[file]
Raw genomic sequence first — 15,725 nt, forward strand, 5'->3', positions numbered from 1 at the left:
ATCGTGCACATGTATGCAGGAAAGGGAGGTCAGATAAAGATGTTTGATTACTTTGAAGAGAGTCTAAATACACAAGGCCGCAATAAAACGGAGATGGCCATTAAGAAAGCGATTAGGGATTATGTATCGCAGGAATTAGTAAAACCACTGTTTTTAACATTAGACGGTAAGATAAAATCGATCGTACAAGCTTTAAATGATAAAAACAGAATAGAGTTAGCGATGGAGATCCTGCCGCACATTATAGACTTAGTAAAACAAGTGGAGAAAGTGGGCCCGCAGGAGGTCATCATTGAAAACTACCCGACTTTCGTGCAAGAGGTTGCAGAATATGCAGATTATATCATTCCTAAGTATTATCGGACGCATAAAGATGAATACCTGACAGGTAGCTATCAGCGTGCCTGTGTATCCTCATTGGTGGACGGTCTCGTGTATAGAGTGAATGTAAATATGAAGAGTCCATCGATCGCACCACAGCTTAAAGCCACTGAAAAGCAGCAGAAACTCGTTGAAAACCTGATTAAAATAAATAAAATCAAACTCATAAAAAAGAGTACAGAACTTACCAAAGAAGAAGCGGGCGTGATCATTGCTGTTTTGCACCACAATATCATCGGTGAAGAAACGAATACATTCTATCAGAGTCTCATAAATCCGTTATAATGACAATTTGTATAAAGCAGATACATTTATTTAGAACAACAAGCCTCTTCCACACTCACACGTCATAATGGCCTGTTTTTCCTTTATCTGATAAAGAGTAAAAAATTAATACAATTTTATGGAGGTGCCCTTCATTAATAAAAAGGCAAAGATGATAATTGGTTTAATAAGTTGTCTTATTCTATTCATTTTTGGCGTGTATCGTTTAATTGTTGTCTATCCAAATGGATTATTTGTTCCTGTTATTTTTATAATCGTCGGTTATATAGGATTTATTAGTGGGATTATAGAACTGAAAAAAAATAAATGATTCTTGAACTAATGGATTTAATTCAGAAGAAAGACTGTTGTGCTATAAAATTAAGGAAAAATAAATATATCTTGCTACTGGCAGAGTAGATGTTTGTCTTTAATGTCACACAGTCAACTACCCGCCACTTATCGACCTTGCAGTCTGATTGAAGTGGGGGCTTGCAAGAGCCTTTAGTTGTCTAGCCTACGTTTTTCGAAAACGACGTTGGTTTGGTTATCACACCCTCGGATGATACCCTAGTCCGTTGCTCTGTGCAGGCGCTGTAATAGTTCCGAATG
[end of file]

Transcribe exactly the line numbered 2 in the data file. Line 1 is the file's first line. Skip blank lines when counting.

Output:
ATCGTGCACATGTATGCAGGAAAGGGAGGTCAGATAAAGATGTTTGATTACTTTGAAGAGAGTCTAAATACACAAGGCCGCAATAAAACGGAGATGGCCATTAAGAAAGCGATTAGGGATTATGTATCGCAGGAATTAGTAAAACCACTGTTTTTAACATTAGACGGTAAGATAAAATCGATCGTACAAGCTTTAAATGATAAAAACAGAATAGAGTTAGCGATGGAGATCCTGCCGCACATTATAGACTTAGTAAAACAAGTGGAGAAAGTGGGCCCGCAGGAGGTCATCATTGAAAACTACCCGACTTTCGTGCAAGAGGTTGCAGAATATGCAGATTATATCATTCCTAAGTATTATCGGACGCATAAAGATGAATACCTGACAGGTAGCTATCAGCGTGCCTGTGTATCCTCATTGGTGGACGGTCTCGTGTATAGAGTGAATGTAAATATGAAGAGTCCATCGATCGCACCACAGCTTAAAGCCACTGAAAAGCAGCAGAAACTCGTTGAAAACCTGATTAAAATAAATAAAATCAAACTCATAAAAAAGAGTACAGAACTTACCAAAGAAGAAGCGGGCGTGATCATTGCTGTTTTGCACCACAATATCATCGGTGAAGAAACGAATACATTCTATCAGAGTCTCATAAATCCGTTATAATGACAATTTGTATAAAGCAGATACATTTATTTAGAACAACAAGCCTCTTCCACACTCACACGTCATAATGGCCTGTTTTTCCTTTATCTGATAAAGAGTAAAAAATTAATACAATTTTATGGAGGTGCCCTTCATTAATAAAAAGGCAAAGATGATAATTGGTTTAATAAGTTGTCTTATTCTATTCATTTTTGGCGTGTATCGTTTAATTGTTGTCTATCCAAATGGATTATTTGTTCCTGTTATTTTTATAATCGTCGGTTATATAGGATTTATTAGTGGGATTATAGAACTGAAAAAAAATAAATGATTCTTGAACTAATGGATTTAATTCAGAAGAAAGACTGTTGTGCTATAAAATTAAGGAAAAATAAATATATCTTGCTACTGGCAGAGTAGATGTTTGTCTTTAATGTCACACAGTCAACTACCCGCCACTTATCGACCTTGCAGTCTGATTGAAGTGGGGGCTTGCAAGAGCCTTTAGTTGTCTAGCCTACGTTTTTCGAAAACGACGTTGGTTTGGTTATCACACCCTCGGATGATACCCTAGTCCGTTGCTCTGTGCAGGCGCTGTAATAGTTCCGAATG